|horned larks and lapland longspur|
Every winter, flocks of horned larks and snow buntings show up on cornfields in our area. Our local Agway feed store always puts seeds out behind the store in Walpole, New Hampshire. This winter at least three lapland longspurs have been associated with the flocks of horned larks.
While not a rare bird in our area, they are uncommon and usually associate in flocks of horned larks. They blend in pretty well, so you need to scan carefully to find the prize!
In summer, the lapland's appearance is quite striking. The breeding male has a black face and chest and rufous colored nape. Unlike most birds with different breeding and non-breeding plumages, longspurs molt only once a year. In the fall, they molt into non-breeding plumage. By spring, the outer tips of the feathers have worn off to reveal the breeding plumage underneath.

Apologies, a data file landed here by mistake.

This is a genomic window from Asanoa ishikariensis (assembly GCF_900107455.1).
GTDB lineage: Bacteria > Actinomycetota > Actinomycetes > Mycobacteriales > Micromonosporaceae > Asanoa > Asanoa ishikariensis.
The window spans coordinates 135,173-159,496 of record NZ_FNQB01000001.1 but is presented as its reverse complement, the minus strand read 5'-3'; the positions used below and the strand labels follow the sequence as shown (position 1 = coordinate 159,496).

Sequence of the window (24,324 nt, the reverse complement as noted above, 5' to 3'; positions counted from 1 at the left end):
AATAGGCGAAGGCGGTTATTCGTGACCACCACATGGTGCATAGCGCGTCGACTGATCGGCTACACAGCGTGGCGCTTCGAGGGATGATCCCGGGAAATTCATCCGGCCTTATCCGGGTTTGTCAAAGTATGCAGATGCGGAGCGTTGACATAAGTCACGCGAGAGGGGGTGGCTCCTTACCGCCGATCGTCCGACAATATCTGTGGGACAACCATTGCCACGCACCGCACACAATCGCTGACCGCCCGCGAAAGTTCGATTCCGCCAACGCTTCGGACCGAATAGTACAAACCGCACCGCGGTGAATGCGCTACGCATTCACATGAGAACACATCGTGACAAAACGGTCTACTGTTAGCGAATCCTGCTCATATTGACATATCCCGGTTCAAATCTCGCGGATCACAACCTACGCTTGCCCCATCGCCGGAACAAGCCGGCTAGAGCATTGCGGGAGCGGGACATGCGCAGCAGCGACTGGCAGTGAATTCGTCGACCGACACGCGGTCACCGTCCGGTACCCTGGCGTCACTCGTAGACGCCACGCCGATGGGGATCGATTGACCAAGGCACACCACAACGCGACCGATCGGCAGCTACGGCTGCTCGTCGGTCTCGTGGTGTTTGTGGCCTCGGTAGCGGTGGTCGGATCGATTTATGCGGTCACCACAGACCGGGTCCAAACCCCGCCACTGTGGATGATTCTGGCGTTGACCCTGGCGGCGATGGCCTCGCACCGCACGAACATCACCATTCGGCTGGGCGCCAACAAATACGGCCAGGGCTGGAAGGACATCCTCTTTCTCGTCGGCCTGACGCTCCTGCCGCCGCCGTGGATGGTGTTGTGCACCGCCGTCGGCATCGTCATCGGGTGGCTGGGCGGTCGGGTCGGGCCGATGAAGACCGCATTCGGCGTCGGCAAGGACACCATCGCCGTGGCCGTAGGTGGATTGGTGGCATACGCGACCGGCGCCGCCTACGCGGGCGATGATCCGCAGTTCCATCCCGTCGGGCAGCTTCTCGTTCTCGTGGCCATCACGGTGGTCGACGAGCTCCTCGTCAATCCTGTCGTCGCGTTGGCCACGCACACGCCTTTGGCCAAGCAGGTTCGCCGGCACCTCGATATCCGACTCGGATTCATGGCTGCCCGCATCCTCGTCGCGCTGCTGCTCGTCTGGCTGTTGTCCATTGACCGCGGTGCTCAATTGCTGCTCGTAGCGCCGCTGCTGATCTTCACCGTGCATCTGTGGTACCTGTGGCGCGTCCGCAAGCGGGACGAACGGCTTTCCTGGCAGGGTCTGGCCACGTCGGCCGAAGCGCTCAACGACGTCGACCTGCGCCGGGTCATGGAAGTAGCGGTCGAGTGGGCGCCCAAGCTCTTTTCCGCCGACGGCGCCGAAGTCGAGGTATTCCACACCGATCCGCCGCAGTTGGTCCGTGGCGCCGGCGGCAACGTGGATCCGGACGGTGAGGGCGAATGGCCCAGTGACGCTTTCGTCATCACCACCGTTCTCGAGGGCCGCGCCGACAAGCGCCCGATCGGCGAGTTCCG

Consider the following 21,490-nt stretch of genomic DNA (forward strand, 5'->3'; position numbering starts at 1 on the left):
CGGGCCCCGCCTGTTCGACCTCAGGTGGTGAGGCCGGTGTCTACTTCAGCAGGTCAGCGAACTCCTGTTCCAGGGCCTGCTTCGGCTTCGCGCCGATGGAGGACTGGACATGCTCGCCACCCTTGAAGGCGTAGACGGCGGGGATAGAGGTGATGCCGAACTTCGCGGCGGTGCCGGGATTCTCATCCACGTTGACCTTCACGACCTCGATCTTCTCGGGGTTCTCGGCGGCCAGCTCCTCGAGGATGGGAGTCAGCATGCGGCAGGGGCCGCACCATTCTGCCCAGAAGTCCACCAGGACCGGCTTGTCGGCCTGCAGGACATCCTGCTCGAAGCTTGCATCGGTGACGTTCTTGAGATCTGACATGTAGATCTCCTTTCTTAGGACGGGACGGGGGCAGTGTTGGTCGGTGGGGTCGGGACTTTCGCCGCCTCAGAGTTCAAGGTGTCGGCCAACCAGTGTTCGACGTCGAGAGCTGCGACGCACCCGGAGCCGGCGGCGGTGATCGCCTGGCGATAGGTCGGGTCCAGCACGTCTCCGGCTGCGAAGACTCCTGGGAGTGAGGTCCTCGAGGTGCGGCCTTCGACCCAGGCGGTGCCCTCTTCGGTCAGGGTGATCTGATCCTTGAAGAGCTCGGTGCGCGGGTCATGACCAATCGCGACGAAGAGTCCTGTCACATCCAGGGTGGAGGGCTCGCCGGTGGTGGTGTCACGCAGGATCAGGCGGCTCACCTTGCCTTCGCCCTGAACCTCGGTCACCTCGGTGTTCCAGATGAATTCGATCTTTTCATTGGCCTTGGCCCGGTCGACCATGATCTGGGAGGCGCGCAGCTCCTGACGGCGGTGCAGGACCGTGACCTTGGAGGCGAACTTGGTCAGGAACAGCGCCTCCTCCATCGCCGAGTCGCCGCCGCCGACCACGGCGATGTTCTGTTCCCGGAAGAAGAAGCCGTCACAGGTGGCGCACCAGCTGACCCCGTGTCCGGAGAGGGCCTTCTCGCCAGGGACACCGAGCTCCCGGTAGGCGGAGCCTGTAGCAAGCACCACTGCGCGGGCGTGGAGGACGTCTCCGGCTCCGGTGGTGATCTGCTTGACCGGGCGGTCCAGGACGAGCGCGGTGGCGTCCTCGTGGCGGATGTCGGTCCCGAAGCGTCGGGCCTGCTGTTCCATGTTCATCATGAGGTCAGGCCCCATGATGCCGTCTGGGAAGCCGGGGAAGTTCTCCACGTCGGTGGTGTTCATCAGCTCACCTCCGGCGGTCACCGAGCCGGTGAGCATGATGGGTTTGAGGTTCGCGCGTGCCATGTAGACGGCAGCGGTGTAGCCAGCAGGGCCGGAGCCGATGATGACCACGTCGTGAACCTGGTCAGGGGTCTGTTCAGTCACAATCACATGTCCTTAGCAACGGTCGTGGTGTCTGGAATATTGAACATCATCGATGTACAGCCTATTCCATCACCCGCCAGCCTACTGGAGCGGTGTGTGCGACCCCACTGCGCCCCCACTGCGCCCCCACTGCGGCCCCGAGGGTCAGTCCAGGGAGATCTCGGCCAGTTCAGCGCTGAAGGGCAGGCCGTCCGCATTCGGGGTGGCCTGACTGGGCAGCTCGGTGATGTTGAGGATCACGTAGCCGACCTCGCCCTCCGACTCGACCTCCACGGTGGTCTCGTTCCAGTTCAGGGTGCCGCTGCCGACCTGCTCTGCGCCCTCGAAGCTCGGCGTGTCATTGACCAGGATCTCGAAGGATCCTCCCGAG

Horned larks are pretty distinctive with their yellow faces, black masks and tiny horns. Their repeated song, “tsee-ee”, is weak and high, and is usually delivered in flight. In winter the song becomes a faint tinkling sound.
You can see the tiny horns on the horned lark on the right in this picture.
Here's a couple shots showing the dark tail on the horned lark.
This bird is philopatric, or faithful to its birthplace, where it returns after every migration. Consequently, each local population adapts to the color of its habitat; 15 distinct subspecies have been described in the West.